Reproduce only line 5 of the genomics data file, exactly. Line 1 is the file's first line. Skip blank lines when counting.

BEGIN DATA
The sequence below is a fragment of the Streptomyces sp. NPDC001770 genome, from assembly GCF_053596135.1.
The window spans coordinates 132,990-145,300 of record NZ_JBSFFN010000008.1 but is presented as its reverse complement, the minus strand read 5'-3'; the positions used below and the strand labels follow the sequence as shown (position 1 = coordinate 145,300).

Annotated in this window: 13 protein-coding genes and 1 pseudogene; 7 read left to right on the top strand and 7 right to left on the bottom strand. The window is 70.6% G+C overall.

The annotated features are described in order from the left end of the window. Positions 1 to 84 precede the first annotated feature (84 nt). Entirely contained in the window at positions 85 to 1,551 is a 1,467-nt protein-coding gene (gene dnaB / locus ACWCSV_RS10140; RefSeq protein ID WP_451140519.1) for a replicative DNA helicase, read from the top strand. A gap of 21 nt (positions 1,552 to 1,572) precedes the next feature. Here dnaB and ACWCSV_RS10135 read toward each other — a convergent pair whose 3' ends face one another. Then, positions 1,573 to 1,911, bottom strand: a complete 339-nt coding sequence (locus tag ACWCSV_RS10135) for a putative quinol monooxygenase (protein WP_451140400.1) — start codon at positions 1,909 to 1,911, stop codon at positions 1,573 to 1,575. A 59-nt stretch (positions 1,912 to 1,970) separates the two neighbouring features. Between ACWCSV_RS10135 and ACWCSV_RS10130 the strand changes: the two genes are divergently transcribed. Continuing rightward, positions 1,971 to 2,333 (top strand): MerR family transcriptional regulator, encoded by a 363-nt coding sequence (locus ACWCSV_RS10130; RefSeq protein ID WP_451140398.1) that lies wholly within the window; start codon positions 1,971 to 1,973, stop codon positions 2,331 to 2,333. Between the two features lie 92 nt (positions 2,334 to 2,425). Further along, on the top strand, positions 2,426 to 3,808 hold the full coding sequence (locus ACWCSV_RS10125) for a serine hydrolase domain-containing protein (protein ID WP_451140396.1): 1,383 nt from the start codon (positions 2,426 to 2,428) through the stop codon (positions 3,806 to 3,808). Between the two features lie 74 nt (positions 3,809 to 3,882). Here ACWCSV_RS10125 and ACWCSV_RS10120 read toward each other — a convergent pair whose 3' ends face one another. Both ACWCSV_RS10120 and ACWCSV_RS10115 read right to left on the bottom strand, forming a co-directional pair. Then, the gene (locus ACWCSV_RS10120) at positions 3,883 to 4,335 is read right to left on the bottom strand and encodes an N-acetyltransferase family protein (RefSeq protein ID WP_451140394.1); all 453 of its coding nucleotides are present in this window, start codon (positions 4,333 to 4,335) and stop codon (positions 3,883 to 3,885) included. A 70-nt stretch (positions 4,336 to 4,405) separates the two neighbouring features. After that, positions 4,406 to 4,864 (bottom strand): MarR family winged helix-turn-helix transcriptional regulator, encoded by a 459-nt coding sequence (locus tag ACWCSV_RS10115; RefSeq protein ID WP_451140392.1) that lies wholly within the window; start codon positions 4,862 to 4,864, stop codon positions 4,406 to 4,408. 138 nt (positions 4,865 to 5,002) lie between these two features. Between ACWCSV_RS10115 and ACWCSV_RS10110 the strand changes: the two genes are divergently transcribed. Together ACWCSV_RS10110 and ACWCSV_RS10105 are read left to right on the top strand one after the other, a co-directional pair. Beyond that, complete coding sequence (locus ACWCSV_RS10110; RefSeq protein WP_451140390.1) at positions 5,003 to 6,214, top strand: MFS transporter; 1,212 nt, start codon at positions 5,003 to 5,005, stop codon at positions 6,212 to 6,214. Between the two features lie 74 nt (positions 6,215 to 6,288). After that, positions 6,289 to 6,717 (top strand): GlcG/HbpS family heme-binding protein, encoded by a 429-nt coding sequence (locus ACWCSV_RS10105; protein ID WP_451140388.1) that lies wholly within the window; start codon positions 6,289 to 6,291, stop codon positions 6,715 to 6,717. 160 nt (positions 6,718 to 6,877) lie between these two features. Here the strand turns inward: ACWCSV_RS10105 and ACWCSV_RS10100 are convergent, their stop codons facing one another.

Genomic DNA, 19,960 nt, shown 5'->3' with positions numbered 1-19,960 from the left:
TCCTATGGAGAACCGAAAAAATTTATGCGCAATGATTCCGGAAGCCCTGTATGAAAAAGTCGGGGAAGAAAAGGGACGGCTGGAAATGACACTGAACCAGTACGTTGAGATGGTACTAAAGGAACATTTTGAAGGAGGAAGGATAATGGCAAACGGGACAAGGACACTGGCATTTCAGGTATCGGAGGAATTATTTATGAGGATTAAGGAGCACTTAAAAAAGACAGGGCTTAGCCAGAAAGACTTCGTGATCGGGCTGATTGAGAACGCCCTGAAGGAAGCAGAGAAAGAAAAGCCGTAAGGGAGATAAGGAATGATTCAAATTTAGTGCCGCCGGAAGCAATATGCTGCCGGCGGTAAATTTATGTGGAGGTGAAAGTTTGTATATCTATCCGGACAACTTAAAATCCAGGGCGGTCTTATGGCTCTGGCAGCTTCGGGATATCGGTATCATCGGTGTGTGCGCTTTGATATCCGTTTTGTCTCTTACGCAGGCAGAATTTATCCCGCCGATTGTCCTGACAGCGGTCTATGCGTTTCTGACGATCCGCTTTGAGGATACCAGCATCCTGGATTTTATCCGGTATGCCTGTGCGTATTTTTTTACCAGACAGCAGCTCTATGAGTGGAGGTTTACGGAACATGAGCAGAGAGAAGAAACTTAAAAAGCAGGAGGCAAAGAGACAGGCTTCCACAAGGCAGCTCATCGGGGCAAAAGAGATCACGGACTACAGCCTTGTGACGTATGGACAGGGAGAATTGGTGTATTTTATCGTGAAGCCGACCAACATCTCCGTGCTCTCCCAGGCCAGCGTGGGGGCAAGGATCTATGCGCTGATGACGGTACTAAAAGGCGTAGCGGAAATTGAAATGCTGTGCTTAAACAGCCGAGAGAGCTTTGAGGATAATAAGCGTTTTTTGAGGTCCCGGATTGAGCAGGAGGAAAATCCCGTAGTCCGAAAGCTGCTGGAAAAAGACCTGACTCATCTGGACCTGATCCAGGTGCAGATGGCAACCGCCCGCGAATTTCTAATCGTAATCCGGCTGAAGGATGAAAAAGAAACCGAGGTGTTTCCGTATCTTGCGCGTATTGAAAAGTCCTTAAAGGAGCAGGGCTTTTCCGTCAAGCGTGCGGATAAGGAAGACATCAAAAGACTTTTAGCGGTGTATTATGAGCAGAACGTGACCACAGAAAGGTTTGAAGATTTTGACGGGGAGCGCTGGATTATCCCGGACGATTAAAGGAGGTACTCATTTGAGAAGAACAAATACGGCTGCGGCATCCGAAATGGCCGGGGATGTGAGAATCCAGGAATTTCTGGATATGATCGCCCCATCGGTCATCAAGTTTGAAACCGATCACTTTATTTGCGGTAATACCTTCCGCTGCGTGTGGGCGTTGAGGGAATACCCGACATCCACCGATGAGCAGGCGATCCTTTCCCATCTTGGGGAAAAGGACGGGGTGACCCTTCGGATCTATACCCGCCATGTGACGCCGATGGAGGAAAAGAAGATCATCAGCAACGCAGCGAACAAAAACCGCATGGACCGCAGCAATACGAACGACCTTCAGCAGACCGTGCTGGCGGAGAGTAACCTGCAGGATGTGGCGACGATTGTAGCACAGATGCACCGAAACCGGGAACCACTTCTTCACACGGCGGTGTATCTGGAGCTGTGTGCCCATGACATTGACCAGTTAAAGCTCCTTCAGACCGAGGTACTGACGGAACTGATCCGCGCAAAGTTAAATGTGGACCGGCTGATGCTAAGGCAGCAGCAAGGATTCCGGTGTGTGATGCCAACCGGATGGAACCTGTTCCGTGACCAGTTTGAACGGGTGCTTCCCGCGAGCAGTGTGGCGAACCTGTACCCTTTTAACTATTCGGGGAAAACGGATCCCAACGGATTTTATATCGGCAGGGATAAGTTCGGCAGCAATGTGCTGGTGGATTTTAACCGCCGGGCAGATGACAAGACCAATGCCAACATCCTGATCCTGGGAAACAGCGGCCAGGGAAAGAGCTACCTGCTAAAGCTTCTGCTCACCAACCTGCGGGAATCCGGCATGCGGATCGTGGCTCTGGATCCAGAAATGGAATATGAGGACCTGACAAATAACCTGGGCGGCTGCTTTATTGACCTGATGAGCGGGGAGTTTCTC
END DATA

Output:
Genomic DNA, 19,960 nt, shown 5'->3' with positions numbered 1-19,960 from the left: